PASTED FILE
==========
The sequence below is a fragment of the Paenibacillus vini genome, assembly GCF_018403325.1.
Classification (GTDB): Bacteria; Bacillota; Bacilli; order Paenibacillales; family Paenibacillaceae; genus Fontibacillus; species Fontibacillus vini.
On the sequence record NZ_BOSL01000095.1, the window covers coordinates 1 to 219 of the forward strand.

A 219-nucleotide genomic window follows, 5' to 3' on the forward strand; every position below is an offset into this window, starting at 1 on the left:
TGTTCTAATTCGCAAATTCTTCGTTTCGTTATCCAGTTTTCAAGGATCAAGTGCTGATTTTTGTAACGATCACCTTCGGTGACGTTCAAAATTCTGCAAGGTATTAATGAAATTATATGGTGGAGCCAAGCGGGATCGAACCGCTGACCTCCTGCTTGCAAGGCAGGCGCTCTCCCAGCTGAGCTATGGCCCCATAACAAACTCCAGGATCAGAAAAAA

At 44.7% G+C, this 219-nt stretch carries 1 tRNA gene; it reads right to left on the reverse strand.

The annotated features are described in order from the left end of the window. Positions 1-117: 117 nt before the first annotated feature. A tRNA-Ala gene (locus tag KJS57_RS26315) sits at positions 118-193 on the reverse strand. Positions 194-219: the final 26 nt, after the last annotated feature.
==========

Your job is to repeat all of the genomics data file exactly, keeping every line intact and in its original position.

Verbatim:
The sequence below is a fragment of the Paenibacillus vini genome, assembly GCF_018403325.1.
Classification (GTDB): Bacteria; Bacillota; Bacilli; order Paenibacillales; family Paenibacillaceae; genus Fontibacillus; species Fontibacillus vini.
On the sequence record NZ_BOSL01000095.1, the window covers coordinates 1 to 219 of the forward strand.

A 219-nucleotide genomic window follows, 5' to 3' on the forward strand; every position below is an offset into this window, starting at 1 on the left:
TGTTCTAATTCGCAAATTCTTCGTTTCGTTATCCAGTTTTCAAGGATCAAGTGCTGATTTTTGTAACGATCACCTTCGGTGACGTTCAAAATTCTGCAAGGTATTAATGAAATTATATGGTGGAGCCAAGCGGGATCGAACCGCTGACCTCCTGCTTGCAAGGCAGGCGCTCTCCCAGCTGAGCTATGGCCCCATAACAAACTCCAGGATCAGAAAAAA

At 44.7% G+C, this 219-nt stretch carries 1 tRNA gene; it reads right to left on the reverse strand.

The annotated features are described in order from the left end of the window. Positions 1-117: 117 nt before the first annotated feature. A tRNA-Ala gene (locus tag KJS57_RS26315) sits at positions 118-193 on the reverse strand. Positions 194-219: the final 26 nt, after the last annotated feature.